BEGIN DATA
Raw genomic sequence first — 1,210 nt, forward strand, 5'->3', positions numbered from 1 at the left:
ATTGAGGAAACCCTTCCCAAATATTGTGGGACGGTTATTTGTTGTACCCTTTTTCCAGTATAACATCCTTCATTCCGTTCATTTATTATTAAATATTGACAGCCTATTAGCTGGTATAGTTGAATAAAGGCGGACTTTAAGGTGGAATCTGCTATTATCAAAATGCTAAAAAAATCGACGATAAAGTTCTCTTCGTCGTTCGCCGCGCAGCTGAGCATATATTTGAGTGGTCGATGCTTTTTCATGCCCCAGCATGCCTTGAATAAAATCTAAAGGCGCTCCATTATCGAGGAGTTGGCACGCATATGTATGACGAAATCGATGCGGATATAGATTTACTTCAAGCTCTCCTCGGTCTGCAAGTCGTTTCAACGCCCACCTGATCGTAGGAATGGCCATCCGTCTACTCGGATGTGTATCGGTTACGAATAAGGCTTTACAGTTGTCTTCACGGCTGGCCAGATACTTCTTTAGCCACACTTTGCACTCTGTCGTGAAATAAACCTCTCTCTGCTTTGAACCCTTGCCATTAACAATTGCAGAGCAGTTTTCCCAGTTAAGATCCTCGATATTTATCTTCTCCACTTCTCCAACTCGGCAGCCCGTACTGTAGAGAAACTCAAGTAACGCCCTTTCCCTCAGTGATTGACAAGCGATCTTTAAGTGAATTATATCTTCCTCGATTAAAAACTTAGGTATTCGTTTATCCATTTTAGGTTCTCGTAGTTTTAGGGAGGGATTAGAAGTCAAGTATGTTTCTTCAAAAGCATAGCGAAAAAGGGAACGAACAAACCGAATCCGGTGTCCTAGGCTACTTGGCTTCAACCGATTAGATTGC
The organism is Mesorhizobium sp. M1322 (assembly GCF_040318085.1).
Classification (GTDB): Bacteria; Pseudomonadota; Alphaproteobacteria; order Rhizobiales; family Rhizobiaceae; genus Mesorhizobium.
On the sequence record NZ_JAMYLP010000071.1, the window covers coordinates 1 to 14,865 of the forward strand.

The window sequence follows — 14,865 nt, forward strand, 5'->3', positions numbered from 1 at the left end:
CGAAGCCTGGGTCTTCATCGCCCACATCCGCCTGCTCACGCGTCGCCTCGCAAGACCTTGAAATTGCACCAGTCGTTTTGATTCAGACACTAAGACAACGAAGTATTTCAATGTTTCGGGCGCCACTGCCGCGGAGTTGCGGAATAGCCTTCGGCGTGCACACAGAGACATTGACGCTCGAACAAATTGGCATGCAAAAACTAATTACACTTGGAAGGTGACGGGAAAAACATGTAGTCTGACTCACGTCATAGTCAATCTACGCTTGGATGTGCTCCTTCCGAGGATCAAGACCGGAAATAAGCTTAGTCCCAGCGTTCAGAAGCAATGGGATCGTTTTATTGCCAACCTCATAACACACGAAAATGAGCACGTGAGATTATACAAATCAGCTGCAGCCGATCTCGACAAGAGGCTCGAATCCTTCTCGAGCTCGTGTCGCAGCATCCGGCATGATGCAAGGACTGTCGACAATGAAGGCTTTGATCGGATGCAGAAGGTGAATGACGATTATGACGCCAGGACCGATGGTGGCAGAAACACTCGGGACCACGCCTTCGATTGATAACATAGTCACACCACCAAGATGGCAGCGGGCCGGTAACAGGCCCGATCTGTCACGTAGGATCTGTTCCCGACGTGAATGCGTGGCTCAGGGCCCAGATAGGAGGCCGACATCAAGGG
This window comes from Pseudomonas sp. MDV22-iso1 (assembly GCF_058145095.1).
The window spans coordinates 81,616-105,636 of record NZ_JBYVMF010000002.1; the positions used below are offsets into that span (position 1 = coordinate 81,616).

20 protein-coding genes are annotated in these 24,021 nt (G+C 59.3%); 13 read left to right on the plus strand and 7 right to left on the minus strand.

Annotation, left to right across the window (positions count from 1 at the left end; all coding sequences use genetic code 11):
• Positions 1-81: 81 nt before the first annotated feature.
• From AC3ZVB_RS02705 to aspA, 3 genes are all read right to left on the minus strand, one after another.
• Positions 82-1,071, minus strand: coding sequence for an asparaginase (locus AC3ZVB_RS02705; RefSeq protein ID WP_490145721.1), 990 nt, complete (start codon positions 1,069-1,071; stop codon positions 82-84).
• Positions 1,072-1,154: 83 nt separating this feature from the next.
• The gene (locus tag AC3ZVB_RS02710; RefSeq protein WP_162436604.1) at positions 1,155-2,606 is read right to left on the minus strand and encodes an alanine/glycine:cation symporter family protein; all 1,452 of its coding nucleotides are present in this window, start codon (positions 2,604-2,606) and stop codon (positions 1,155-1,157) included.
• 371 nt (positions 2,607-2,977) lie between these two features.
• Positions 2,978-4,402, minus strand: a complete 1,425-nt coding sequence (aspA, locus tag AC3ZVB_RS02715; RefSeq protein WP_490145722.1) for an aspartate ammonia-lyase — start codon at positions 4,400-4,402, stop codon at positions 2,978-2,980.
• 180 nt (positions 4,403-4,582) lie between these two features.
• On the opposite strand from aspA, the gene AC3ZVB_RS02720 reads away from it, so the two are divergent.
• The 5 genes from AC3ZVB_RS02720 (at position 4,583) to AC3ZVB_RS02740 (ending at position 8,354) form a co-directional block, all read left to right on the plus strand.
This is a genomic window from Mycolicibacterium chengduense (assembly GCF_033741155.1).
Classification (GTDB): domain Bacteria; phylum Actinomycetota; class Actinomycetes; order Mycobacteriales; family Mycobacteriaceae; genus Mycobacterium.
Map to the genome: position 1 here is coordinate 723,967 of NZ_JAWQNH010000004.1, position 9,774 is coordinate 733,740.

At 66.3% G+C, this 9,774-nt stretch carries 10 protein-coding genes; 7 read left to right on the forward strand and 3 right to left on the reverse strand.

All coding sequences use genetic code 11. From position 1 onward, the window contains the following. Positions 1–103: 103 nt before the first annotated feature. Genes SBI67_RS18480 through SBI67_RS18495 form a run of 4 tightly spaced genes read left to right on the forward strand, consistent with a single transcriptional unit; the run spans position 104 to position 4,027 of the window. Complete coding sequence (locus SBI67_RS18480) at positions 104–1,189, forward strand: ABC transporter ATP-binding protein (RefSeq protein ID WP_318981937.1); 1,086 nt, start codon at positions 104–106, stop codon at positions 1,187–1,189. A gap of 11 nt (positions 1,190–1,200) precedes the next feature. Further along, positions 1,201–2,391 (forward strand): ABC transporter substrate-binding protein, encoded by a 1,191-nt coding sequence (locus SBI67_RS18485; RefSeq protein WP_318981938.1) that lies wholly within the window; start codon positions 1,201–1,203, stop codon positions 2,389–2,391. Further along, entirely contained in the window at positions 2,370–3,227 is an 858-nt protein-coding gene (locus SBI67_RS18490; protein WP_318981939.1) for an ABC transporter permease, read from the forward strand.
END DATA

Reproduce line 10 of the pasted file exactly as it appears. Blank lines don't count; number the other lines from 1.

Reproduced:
20 protein-coding genes are annotated in these 24,021 nt (G+C 59.3%); 13 read left to right on the plus strand and 7 right to left on the minus strand.